Our attention is much more than we generally think. It is much more than a simple mental or cerebral mechanism. It concerns our whole being. If its potentialities are far from being fully actualized in our usual life, maybe it is precisely because it is not recognized as a multidimensional keyboard and as the unifying principle of our being.

Paradoxically this basic act of knowing, which is attention, is only actualized when we don’t know -- that is, when there is a question. Its level and, so to say, its degree of “totalization” are proportional to our questioning. You have surely noticed that when a question is vital -- when it takes us in the guts, as you say -- it suspends all unnecessary movements, emotional and physical as well as mental. It clears the way for real awareness and sensitivity, which are components of my total power of attention. It is only between my not knowing and my urge to know that I find myself present, mobilized, open, new -- that is to say, attentive.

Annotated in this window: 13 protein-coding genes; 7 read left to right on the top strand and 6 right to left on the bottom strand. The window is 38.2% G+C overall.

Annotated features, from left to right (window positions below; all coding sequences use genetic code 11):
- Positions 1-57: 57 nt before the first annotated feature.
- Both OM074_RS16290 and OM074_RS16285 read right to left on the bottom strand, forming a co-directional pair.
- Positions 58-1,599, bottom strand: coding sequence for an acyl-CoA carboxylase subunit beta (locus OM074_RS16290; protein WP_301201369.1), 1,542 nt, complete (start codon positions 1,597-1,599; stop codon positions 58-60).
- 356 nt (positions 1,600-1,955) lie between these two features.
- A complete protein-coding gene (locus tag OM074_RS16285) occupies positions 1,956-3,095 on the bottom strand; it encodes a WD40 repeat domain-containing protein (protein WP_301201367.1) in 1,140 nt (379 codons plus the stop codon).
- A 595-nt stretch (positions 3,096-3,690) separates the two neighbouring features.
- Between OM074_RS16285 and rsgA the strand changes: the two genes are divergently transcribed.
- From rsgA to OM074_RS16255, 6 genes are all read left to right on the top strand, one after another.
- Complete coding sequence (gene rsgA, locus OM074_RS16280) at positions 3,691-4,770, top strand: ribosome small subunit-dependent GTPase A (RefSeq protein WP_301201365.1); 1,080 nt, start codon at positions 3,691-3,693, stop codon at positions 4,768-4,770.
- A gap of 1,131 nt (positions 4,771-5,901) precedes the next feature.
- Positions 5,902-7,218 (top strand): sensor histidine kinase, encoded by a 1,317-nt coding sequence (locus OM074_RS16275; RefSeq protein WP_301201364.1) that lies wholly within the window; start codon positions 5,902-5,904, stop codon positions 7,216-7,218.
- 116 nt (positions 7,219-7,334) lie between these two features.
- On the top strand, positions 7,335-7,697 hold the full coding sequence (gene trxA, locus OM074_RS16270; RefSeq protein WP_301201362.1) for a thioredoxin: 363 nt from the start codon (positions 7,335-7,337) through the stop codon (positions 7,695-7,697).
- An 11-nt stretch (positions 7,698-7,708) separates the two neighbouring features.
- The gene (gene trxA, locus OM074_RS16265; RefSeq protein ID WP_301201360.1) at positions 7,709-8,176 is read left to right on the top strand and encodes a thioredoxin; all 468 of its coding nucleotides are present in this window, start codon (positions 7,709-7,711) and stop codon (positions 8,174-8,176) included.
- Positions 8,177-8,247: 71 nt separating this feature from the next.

Attention in its active form is therefore inseparable from interrogation; it is essentially, in its purity, an act of questioning.
Attention Is Inseparable From Interrogation — by Michel de Salzmann